However, due to the potential health hazards, the use of ethylene oxide in food production is closely restricted. If not handled appropriately, ethylene oxide is a hazardous gas that can cause respiratory problems, headaches, and other health concerns. As a result, food manufacturers must follow rigorous safety regulations to ensure that their products are safe for customers. Its residues are strictly monitored by national and international regulatory bodies.


What is the regulation for ETO residues in agriculture and its products?

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A major incident came into the limelight with the detection of ethylene residues in sesame seeds exported from India to European countries (Belgium) during the year 2020, which resulted in a huge economic loss due to the recall of non-compliant food products. European regulation confined the maximum residue limit (MRL) to 0.05 milligrams per kilogram for sesame seeds. Therefore, it is a major concern for ETO residue testing in your food products.

However, regulatory bodies such as the Food and Drug Administration (FDA) in the United States and the European Food Safety Authority (EFSA) in the European Union have regulated the limit of ETO residue in food products and medical devices. To guarantee consumer safety, these organizations establish maximum residue limits (MRLs) for ETO in food and medical devices from time to time. ETO is considered a toxic gas and also a pesticide category due to its ability to kill viruses and bacteria, as per federal law in the US. While the European Union countries no longer considered the category of pesticide under Regulation (EC) 1107/2009.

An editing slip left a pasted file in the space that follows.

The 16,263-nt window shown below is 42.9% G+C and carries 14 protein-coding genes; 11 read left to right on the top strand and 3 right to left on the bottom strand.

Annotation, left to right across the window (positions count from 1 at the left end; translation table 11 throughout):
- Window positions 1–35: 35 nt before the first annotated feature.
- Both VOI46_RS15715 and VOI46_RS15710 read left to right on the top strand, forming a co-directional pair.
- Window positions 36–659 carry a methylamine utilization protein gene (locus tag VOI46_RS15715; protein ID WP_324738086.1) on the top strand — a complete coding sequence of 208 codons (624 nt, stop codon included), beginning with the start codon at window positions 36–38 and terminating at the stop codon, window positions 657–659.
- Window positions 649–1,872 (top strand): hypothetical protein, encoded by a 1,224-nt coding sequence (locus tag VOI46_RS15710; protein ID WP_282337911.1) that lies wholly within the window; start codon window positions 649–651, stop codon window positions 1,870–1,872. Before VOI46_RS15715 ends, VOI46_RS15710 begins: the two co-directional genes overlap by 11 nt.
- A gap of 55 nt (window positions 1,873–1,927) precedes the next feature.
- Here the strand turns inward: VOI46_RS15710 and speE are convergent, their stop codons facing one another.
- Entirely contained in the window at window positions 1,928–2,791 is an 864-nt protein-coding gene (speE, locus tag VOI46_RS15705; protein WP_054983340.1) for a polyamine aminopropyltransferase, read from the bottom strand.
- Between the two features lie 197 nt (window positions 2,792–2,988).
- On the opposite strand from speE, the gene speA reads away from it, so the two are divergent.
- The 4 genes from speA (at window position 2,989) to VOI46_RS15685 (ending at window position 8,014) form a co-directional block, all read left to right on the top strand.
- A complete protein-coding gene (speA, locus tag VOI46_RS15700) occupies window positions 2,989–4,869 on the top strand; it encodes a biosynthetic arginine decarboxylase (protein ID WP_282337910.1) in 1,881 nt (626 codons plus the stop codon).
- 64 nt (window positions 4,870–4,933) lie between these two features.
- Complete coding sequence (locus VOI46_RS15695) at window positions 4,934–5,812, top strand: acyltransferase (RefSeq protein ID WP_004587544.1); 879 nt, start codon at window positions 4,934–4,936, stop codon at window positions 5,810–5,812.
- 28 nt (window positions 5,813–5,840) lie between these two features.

The use of ethylene oxide as a pesticide or fumigant on food products is typically prohibited in the European Union. The European Commission has established maximum residue limits (MRLs) for ethylene oxide in food, which are typically in the parts per billion range. These MRLs are established with the goal of guaranteeing consumer safety while limiting exposure to potentially hazardous compounds.


What are the methods of ETO testing?


The most common instrument used for testing ETO is a gas chromatograph, which can detect the presence and quantity of ETO in a sample. Other instruments that may be used include mass spectrometers and infrared spectrometers. Fourier transform infrared (FTIR) spectroscopy involves measuring the absorption of infrared radiation by molecules in a sample to detect ETO.


How does Cultivator Phyto Lab keep your products safe?

Cultivator Phyto Lab is one of the state-of-the-art laboratories with cutting-edge technology in the north-western region of India to facilitate authentic ETO testing at a LOQ level of 0.01 mg/kg. We have a well-trained PT competency scientific group to perform ETO testing on Food and agricultural products, AYUSH, and herbal cosmetic products as per compliance with national and international regulatory bodies. Cultivator Phyto Lab has successfully developed GC-MS/MS and Headspace GC-MS/MS ETO identification and quantification testing procedures.

Authors: Dr. Sanjoy Gupta and Kumar Nitesh